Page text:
UMN grad students call for better sexual harassment reporting

The Council of Graduate Students presented a resolution last week requesting more detailed reports on sexual harassment.

Maraya King

Graduate students at the University of Minnesota are calling for more transparency from administration in reporting claims of sexual harassment. 

The University’s Council of Graduate Students presented a resolution last week requesting that the University release more detailed reports outlining incidents of sexual harassment — which they feel is severely lacking. 

In January, the office of Equal Opportunity and Affirmative Action released the first-ever report on sexual harassment at the University during 2017.

COGS President and co-author of the resolution Lauren Mitchell said this report is missing crucial information.

The EOAA’s data lumps together reports from students, non-university members and unknown individuals, Mitchell said, making it unclear for readers.

“The report that [EOAA] published is very pretty, but it’s a two page report that has three or four tables in it, there’s very very little information, but even that bit is more than we have ever had before,” said Jonathan Borowsky, COGS chief of staff and co-author of the resolution.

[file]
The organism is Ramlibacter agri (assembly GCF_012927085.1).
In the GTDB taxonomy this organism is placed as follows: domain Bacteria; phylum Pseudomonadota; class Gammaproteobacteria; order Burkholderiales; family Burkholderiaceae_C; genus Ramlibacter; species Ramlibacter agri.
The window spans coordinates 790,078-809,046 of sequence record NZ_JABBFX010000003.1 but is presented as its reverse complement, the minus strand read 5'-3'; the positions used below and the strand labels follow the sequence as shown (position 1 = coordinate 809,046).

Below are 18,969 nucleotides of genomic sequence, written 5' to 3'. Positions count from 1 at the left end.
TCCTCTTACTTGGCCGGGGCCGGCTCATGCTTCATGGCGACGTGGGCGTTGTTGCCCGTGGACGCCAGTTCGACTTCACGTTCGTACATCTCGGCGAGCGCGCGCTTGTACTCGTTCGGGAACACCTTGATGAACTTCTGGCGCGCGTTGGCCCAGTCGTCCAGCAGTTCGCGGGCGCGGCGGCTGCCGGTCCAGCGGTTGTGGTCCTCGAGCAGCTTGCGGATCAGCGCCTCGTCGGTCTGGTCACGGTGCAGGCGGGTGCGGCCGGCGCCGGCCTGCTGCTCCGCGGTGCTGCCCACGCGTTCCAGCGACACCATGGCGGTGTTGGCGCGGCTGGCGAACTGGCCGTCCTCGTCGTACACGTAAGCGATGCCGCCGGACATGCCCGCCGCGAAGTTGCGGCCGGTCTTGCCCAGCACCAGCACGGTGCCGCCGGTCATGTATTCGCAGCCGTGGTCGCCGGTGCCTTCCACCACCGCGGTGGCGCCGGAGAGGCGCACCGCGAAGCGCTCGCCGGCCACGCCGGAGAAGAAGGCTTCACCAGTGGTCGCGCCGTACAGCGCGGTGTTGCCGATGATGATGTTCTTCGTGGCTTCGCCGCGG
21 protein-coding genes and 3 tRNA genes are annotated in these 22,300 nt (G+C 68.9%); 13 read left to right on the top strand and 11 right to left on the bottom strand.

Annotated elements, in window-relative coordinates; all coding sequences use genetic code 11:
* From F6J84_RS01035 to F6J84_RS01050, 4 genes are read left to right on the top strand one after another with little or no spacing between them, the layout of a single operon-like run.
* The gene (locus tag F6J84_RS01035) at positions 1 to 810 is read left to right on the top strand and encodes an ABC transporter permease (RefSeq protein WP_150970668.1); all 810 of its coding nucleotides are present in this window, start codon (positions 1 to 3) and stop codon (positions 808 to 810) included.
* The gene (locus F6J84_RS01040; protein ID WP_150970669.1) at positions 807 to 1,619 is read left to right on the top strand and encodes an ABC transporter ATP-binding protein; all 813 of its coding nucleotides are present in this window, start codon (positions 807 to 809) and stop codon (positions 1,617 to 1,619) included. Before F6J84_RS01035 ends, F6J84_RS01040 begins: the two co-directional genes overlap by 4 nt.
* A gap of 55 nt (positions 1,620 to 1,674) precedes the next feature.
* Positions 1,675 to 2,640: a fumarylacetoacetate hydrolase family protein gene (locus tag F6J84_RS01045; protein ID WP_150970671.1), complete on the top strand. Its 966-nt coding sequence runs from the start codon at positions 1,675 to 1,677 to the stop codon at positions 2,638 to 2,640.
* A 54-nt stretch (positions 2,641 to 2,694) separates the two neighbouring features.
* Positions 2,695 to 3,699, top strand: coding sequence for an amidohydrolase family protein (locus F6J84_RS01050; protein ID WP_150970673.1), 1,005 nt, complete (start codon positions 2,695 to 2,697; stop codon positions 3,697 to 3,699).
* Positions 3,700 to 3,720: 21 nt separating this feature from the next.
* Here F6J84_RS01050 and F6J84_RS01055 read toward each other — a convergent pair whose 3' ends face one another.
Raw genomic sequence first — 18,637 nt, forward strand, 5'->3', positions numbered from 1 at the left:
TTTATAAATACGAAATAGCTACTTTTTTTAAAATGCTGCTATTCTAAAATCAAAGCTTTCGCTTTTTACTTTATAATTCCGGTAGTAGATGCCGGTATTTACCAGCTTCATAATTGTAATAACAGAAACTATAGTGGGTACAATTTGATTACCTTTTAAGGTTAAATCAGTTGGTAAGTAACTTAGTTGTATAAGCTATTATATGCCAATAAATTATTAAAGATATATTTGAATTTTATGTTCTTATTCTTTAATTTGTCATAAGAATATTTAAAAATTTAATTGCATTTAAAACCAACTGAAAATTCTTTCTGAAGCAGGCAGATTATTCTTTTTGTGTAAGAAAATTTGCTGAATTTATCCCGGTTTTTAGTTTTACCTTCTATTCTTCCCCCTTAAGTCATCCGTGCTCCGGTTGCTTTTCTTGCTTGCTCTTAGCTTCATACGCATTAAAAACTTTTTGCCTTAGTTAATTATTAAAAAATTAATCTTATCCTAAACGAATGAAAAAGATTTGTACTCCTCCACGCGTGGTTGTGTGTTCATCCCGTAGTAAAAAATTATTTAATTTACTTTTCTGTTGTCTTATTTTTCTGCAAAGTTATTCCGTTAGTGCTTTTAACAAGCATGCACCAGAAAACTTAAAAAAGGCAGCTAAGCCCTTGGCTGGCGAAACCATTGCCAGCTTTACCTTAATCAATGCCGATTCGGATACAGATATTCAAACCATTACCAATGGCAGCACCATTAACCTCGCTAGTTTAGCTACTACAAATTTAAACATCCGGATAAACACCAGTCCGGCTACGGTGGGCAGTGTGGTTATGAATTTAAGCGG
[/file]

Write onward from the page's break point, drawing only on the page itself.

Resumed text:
Members of COGS are requesting that future reports include the total number of sexual harassment reports, which reports resulted in investigation or disciplinary action, a breakdown of whether a student, staff or faculty reported the incident and other clarifications of the data. 

“The things we are asking for are not pieces of information that the EOAA doesn’t already have,” Mitchell said. “They know all of these things, it’s just a matter of compiling them in a way that can actually be reported.”

Director of Public Health and Communication for Boynton Health Dave Golden said they recently added questions regarding sexual misconduct to their student survey.

“We think these are important data for our students, who are our main population,” Golden said. 

Boynton Health is curious to discover if there are links between sexual harassment and other health conditions such as mental health status, he said.

Golden is also co-chair of University President Eric Kaler’s Initiative to Prevent Sexual Misconduct, which is now gathering data on how frequent incidents occur among staff and faculty, which had not been done in the past, he said. 

The resolution was passed in COGS’ general assembly and the Student Senate last week almost unanimously, Mitchell said. 

The resolution is now in the hands of University administration who will determine what actions they will take.